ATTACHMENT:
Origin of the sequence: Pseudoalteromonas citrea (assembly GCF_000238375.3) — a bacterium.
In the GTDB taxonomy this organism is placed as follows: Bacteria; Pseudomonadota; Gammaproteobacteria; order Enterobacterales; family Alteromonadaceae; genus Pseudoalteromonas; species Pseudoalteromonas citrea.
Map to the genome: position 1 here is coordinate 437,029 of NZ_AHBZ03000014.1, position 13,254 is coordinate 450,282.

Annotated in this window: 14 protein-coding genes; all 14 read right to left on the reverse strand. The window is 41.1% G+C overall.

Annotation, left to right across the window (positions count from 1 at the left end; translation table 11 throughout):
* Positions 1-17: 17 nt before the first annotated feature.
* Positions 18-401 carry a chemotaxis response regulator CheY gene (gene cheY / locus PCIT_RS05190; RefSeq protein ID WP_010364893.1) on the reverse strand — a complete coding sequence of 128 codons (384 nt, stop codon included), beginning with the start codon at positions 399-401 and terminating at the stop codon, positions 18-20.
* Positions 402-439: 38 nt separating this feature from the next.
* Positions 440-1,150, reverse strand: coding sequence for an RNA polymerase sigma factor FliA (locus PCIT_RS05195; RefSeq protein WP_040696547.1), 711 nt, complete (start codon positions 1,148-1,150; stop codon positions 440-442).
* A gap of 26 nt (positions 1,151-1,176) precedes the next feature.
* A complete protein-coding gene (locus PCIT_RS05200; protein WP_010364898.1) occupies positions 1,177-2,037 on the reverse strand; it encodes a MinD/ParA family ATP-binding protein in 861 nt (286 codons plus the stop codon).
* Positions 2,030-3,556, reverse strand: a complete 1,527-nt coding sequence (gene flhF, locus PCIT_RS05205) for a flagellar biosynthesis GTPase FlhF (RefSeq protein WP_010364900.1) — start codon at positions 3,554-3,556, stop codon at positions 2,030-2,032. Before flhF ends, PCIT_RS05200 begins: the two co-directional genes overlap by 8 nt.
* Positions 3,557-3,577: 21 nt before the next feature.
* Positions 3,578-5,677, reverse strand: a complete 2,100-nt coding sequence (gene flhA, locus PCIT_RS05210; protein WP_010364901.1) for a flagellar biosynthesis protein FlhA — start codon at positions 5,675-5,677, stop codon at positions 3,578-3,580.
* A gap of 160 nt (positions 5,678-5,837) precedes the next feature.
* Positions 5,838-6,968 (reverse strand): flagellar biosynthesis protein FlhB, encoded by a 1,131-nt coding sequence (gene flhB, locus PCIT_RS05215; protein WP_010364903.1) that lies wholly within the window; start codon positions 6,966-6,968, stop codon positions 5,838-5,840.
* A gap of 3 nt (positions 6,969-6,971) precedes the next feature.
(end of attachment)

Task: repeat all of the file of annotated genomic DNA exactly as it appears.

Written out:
Origin of the sequence: Pseudoalteromonas citrea (assembly GCF_000238375.3) — a bacterium.
In the GTDB taxonomy this organism is placed as follows: Bacteria; Pseudomonadota; Gammaproteobacteria; order Enterobacterales; family Alteromonadaceae; genus Pseudoalteromonas; species Pseudoalteromonas citrea.
Map to the genome: position 1 here is coordinate 437,029 of NZ_AHBZ03000014.1, position 13,254 is coordinate 450,282.

Annotated in this window: 14 protein-coding genes; all 14 read right to left on the reverse strand. The window is 41.1% G+C overall.

Annotation, left to right across the window (positions count from 1 at the left end; translation table 11 throughout):
* Positions 1-17: 17 nt before the first annotated feature.
* Positions 18-401 carry a chemotaxis response regulator CheY gene (gene cheY / locus PCIT_RS05190; RefSeq protein ID WP_010364893.1) on the reverse strand — a complete coding sequence of 128 codons (384 nt, stop codon included), beginning with the start codon at positions 399-401 and terminating at the stop codon, positions 18-20.
* Positions 402-439: 38 nt separating this feature from the next.
* Positions 440-1,150, reverse strand: coding sequence for an RNA polymerase sigma factor FliA (locus PCIT_RS05195; RefSeq protein WP_040696547.1), 711 nt, complete (start codon positions 1,148-1,150; stop codon positions 440-442).
* A gap of 26 nt (positions 1,151-1,176) precedes the next feature.
* A complete protein-coding gene (locus PCIT_RS05200; protein WP_010364898.1) occupies positions 1,177-2,037 on the reverse strand; it encodes a MinD/ParA family ATP-binding protein in 861 nt (286 codons plus the stop codon).
* Positions 2,030-3,556, reverse strand: a complete 1,527-nt coding sequence (gene flhF, locus PCIT_RS05205) for a flagellar biosynthesis GTPase FlhF (RefSeq protein WP_010364900.1) — start codon at positions 3,554-3,556, stop codon at positions 2,030-2,032. Before flhF ends, PCIT_RS05200 begins: the two co-directional genes overlap by 8 nt.
* Positions 3,557-3,577: 21 nt before the next feature.
* Positions 3,578-5,677, reverse strand: a complete 2,100-nt coding sequence (gene flhA, locus PCIT_RS05210; protein WP_010364901.1) for a flagellar biosynthesis protein FlhA — start codon at positions 5,675-5,677, stop codon at positions 3,578-3,580.
* A gap of 160 nt (positions 5,678-5,837) precedes the next feature.
* Positions 5,838-6,968 (reverse strand): flagellar biosynthesis protein FlhB, encoded by a 1,131-nt coding sequence (gene flhB, locus PCIT_RS05215; protein WP_010364903.1) that lies wholly within the window; start codon positions 6,966-6,968, stop codon positions 5,838-5,840.
* A gap of 3 nt (positions 6,969-6,971) precedes the next feature.